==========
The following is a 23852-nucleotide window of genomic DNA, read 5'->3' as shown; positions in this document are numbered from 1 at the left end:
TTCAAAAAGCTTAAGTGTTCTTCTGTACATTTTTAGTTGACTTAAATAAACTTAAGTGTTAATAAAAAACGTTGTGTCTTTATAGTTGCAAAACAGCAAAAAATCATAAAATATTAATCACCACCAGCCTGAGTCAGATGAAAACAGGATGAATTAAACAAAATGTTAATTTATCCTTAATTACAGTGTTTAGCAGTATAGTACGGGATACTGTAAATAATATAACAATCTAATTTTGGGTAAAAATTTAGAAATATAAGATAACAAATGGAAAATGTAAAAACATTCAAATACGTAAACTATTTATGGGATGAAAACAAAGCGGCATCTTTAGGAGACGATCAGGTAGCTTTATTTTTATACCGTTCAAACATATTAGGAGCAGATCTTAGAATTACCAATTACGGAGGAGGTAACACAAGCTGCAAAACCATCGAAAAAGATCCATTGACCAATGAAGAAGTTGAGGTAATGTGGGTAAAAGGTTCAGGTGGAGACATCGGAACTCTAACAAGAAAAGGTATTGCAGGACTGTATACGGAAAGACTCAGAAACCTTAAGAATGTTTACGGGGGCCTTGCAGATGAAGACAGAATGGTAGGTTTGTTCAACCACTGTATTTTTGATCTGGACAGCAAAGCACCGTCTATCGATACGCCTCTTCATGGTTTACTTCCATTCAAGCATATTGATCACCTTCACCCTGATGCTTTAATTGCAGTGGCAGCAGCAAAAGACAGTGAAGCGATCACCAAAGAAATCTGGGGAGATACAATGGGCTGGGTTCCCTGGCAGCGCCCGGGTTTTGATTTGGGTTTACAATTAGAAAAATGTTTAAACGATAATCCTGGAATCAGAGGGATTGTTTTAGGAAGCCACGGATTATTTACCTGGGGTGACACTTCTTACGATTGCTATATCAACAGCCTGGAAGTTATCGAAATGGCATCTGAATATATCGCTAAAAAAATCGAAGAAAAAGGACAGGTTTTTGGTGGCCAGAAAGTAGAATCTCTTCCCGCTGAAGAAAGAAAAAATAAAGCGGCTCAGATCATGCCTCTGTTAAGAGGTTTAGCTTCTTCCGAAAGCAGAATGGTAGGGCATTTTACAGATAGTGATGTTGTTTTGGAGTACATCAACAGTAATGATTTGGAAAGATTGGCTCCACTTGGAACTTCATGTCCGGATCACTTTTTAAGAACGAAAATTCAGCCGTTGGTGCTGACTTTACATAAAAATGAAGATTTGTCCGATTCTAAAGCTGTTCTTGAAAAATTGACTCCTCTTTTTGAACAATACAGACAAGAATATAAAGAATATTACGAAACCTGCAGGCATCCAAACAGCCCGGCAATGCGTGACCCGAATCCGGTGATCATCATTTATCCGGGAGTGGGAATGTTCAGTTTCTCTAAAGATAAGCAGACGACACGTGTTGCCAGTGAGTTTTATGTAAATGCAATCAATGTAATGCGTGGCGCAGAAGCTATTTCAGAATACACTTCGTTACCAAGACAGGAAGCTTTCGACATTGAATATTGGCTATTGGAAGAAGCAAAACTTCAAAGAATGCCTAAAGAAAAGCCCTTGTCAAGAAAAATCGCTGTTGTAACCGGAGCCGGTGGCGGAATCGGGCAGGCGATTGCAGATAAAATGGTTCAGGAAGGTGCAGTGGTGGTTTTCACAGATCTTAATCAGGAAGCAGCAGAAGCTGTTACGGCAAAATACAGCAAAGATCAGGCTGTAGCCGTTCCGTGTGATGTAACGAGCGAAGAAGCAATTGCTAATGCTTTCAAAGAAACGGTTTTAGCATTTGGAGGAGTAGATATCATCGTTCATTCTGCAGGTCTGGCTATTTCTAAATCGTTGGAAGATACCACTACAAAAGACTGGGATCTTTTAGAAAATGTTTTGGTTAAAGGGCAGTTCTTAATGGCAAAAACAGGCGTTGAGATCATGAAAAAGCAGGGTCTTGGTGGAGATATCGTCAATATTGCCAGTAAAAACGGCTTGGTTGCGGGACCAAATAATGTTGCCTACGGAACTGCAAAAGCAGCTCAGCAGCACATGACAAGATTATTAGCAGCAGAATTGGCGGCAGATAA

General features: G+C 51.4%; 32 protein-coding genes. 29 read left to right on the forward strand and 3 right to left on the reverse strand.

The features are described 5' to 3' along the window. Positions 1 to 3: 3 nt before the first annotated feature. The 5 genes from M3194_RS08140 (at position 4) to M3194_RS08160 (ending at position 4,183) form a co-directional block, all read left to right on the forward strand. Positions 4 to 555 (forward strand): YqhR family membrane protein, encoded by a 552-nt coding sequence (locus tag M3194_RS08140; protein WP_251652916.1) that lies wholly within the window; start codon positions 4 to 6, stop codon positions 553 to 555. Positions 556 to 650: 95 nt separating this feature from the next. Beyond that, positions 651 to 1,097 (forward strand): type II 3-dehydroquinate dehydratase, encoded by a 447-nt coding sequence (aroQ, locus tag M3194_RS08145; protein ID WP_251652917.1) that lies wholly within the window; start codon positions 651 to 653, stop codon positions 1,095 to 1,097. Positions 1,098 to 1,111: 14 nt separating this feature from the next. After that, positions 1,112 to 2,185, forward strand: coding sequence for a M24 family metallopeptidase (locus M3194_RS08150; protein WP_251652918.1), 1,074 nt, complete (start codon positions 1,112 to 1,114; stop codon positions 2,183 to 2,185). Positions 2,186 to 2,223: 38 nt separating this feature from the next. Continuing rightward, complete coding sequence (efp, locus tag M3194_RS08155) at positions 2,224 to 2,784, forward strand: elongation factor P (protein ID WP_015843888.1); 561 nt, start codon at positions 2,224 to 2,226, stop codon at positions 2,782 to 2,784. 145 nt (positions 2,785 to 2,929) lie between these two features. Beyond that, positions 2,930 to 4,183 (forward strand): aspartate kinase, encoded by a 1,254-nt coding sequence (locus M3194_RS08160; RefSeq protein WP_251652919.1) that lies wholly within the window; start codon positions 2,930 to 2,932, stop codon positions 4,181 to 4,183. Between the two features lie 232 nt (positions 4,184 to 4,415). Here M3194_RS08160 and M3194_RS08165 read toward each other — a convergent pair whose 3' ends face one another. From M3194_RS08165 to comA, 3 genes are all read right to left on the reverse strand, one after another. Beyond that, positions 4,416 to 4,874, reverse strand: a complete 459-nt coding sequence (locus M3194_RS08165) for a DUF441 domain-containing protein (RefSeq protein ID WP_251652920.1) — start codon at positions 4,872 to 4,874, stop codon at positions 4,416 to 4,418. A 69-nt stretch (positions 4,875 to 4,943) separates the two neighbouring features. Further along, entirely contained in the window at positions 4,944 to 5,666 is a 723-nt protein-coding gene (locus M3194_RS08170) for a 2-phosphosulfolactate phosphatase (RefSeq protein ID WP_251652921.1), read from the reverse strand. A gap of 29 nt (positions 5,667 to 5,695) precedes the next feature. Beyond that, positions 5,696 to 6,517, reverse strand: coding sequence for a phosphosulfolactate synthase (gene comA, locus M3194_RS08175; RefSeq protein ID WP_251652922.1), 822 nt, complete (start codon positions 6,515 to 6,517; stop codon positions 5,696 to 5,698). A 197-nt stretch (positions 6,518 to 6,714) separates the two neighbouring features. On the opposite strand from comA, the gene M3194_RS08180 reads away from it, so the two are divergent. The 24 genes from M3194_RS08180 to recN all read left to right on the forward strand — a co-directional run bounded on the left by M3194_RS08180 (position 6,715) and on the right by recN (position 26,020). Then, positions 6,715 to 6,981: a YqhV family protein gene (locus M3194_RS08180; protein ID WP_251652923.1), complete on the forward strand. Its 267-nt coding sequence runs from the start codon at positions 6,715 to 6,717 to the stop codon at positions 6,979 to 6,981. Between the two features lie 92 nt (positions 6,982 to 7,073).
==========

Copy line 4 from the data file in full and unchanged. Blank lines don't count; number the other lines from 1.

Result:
The features are described 5' to 3' along the window. Positions 1 to 3: 3 nt before the first annotated feature. The 5 genes from M3194_RS08140 (at position 4) to M3194_RS08160 (ending at position 4,183) form a co-directional block, all read left to right on the forward strand. Positions 4 to 555 (forward strand): YqhR family membrane protein, encoded by a 552-nt coding sequence (locus tag M3194_RS08140; protein WP_251652916.1) that lies wholly within the window; start codon positions 4 to 6, stop codon positions 553 to 555. Positions 556 to 650: 95 nt separating this feature from the next. Beyond that, positions 651 to 1,097 (forward strand): type II 3-dehydroquinate dehydratase, encoded by a 447-nt coding sequence (aroQ, locus tag M3194_RS08145; protein ID WP_251652917.1) that lies wholly within the window; start codon positions 651 to 653, stop codon positions 1,095 to 1,097. Positions 1,098 to 1,111: 14 nt separating this feature from the next. After that, positions 1,112 to 2,185, forward strand: coding sequence for a M24 family metallopeptidase (locus M3194_RS08150; protein WP_251652918.1), 1,074 nt, complete (start codon positions 1,112 to 1,114; stop codon positions 2,183 to 2,185). Positions 2,186 to 2,223: 38 nt separating this feature from the next. Continuing rightward, complete coding sequence (efp, locus tag M3194_RS08155) at positions 2,224 to 2,784, forward strand: elongation factor P (protein ID WP_015843888.1); 561 nt, start codon at positions 2,224 to 2,226, stop codon at positions 2,782 to 2,784. 145 nt (positions 2,785 to 2,929) lie between these two features. Beyond that, positions 2,930 to 4,183 (forward strand): aspartate kinase, encoded by a 1,254-nt coding sequence (locus M3194_RS08160; RefSeq protein WP_251652919.1) that lies wholly within the window; start codon positions 2,930 to 2,932, stop codon positions 4,181 to 4,183. Between the two features lie 232 nt (positions 4,184 to 4,415). Here M3194_RS08160 and M3194_RS08165 read toward each other — a convergent pair whose 3' ends face one another. From M3194_RS08165 to comA, 3 genes are all read right to left on the reverse strand, one after another. Beyond that, positions 4,416 to 4,874, reverse strand: a complete 459-nt coding sequence (locus M3194_RS08165) for a DUF441 domain-containing protein (RefSeq protein ID WP_251652920.1) — start codon at positions 4,872 to 4,874, stop codon at positions 4,416 to 4,418. A 69-nt stretch (positions 4,875 to 4,943) separates the two neighbouring features. Further along, entirely contained in the window at positions 4,944 to 5,666 is a 723-nt protein-coding gene (locus M3194_RS08170) for a 2-phosphosulfolactate phosphatase (RefSeq protein ID WP_251652921.1), read from the reverse strand. A gap of 29 nt (positions 5,667 to 5,695) precedes the next feature. Beyond that, positions 5,696 to 6,517, reverse strand: coding sequence for a phosphosulfolactate synthase (gene comA, locus M3194_RS08175; RefSeq protein ID WP_251652922.1), 822 nt, complete (start codon positions 6,515 to 6,517; stop codon positions 5,696 to 5,698). A 197-nt stretch (positions 6,518 to 6,714) separates the two neighbouring features. On the opposite strand from comA, the gene M3194_RS08180 reads away from it, so the two are divergent. The 24 genes from M3194_RS08180 to recN all read left to right on the forward strand — a co-directional run bounded on the left by M3194_RS08180 (position 6,715) and on the right by recN (position 26,020). Then, positions 6,715 to 6,981: a YqhV family protein gene (locus M3194_RS08180; protein ID WP_251652923.1), complete on the forward strand. Its 267-nt coding sequence runs from the start codon at positions 6,715 to 6,717 to the stop codon at positions 6,979 to 6,981. Between the two features lie 92 nt (positions 6,982 to 7,073).